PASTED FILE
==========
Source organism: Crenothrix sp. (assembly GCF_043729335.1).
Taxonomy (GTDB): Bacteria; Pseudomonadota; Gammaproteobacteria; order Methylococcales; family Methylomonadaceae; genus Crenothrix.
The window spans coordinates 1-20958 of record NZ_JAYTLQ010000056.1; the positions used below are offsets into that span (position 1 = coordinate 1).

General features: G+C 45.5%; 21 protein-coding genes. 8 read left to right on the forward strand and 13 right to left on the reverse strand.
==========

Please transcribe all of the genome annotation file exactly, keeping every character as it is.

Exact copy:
Source organism: Crenothrix sp. (assembly GCF_043729335.1).
Taxonomy (GTDB): Bacteria; Pseudomonadota; Gammaproteobacteria; order Methylococcales; family Methylomonadaceae; genus Crenothrix.
The window spans coordinates 1-20958 of record NZ_JAYTLQ010000056.1; the positions used below are offsets into that span (position 1 = coordinate 1).

General features: G+C 45.5%; 21 protein-coding genes. 8 read left to right on the forward strand and 13 right to left on the reverse strand.